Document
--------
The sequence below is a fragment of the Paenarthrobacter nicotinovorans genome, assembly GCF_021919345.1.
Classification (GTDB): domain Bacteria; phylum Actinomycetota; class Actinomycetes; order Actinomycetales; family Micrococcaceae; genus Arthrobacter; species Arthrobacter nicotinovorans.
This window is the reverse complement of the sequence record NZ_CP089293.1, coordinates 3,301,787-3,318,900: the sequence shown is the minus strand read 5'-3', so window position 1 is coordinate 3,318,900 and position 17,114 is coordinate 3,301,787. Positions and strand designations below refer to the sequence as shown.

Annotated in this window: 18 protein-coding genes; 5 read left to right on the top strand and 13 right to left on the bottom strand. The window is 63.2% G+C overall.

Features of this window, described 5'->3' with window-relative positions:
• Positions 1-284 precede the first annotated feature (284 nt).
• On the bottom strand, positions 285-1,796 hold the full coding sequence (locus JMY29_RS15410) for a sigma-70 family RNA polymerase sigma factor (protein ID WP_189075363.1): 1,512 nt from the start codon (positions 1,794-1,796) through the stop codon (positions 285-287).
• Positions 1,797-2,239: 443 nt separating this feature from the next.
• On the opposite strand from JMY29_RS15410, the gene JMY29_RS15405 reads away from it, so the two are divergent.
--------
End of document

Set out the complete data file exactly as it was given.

The sequence below is a fragment of the Paenarthrobacter nicotinovorans genome, assembly GCF_021919345.1.
Classification (GTDB): domain Bacteria; phylum Actinomycetota; class Actinomycetes; order Actinomycetales; family Micrococcaceae; genus Arthrobacter; species Arthrobacter nicotinovorans.
This window is the reverse complement of the sequence record NZ_CP089293.1, coordinates 3,301,787-3,318,900: the sequence shown is the minus strand read 5'-3', so window position 1 is coordinate 3,318,900 and position 17,114 is coordinate 3,301,787. Positions and strand designations below refer to the sequence as shown.

Annotated in this window: 18 protein-coding genes; 5 read left to right on the top strand and 13 right to left on the bottom strand. The window is 63.2% G+C overall.

Features of this window, described 5'->3' with window-relative positions:
• Positions 1-284 precede the first annotated feature (284 nt).
• On the bottom strand, positions 285-1,796 hold the full coding sequence (locus JMY29_RS15410) for a sigma-70 family RNA polymerase sigma factor (protein ID WP_189075363.1): 1,512 nt from the start codon (positions 1,794-1,796) through the stop codon (positions 285-287).
• Positions 1,797-2,239: 443 nt separating this feature from the next.
• On the opposite strand from JMY29_RS15410, the gene JMY29_RS15405 reads away from it, so the two are divergent.